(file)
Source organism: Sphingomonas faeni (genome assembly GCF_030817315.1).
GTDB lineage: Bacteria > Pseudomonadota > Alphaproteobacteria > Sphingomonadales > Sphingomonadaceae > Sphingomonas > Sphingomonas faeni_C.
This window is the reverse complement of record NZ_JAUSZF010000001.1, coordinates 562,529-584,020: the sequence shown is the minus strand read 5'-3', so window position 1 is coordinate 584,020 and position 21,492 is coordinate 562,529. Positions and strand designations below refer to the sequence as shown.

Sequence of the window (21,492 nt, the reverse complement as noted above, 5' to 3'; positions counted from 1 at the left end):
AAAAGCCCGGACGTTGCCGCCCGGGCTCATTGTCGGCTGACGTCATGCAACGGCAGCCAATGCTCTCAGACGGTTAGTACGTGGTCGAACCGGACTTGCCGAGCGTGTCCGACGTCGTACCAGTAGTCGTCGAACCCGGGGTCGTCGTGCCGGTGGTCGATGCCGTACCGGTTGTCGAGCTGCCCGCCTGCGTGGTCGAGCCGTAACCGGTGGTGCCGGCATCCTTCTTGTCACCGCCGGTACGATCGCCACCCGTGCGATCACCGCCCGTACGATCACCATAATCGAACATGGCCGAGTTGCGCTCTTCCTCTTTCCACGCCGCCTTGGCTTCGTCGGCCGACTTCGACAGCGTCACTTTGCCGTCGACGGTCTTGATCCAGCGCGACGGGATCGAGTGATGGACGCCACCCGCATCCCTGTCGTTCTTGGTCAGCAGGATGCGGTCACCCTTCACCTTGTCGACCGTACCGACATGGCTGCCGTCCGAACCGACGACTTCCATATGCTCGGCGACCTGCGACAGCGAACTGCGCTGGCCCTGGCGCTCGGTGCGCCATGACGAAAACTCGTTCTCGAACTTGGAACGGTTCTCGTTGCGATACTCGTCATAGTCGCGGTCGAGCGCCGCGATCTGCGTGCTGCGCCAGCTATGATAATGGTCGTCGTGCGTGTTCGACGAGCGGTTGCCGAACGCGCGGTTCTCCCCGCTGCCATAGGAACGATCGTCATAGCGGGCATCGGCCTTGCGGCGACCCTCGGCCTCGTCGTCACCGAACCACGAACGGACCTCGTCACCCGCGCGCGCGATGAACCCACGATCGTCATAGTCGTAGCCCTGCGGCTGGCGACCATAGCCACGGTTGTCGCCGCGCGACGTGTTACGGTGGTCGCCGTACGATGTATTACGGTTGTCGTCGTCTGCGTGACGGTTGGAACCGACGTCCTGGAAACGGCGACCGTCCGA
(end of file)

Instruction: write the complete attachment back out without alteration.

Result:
Source organism: Sphingomonas faeni (genome assembly GCF_030817315.1).
GTDB lineage: Bacteria > Pseudomonadota > Alphaproteobacteria > Sphingomonadales > Sphingomonadaceae > Sphingomonas > Sphingomonas faeni_C.
This window is the reverse complement of record NZ_JAUSZF010000001.1, coordinates 562,529-584,020: the sequence shown is the minus strand read 5'-3', so window position 1 is coordinate 584,020 and position 21,492 is coordinate 562,529. Positions and strand designations below refer to the sequence as shown.

Sequence of the window (21,492 nt, the reverse complement as noted above, 5' to 3'; positions counted from 1 at the left end):
AAAAGCCCGGACGTTGCCGCCCGGGCTCATTGTCGGCTGACGTCATGCAACGGCAGCCAATGCTCTCAGACGGTTAGTACGTGGTCGAACCGGACTTGCCGAGCGTGTCCGACGTCGTACCAGTAGTCGTCGAACCCGGGGTCGTCGTGCCGGTGGTCGATGCCGTACCGGTTGTCGAGCTGCCCGCCTGCGTGGTCGAGCCGTAACCGGTGGTGCCGGCATCCTTCTTGTCACCGCCGGTACGATCGCCACCCGTGCGATCACCGCCCGTACGATCACCATAATCGAACATGGCCGAGTTGCGCTCTTCCTCTTTCCACGCCGCCTTGGCTTCGTCGGCCGACTTCGACAGCGTCACTTTGCCGTCGACGGTCTTGATCCAGCGCGACGGGATCGAGTGATGGACGCCACCCGCATCCCTGTCGTTCTTGGTCAGCAGGATGCGGTCACCCTTCACCTTGTCGACCGTACCGACATGGCTGCCGTCCGAACCGACGACTTCCATATGCTCGGCGACCTGCGACAGCGAACTGCGCTGGCCCTGGCGCTCGGTGCGCCATGACGAAAACTCGTTCTCGAACTTGGAACGGTTCTCGTTGCGATACTCGTCATAGTCGCGGTCGAGCGCCGCGATCTGCGTGCTGCGCCAGCTATGATAATGGTCGTCGTGCGTGTTCGACGAGCGGTTGCCGAACGCGCGGTTCTCCCCGCTGCCATAGGAACGATCGTCATAGCGGGCATCGGCCTTGCGGCGACCCTCGGCCTCGTCGTCACCGAACCACGAACGGACCTCGTCACCCGCGCGCGCGATGAACCCACGATCGTCATAGTCGTAGCCCTGCGGCTGGCGACCATAGCCACGGTTGTCGCCGCGCGACGTGTTACGGTGGTCGCCGTACGATGTATTACGGTTGTCGTCGTCTGCGTGACGGTTGGAACCGACGTCCTGGAAACGGCGACCGTCCGA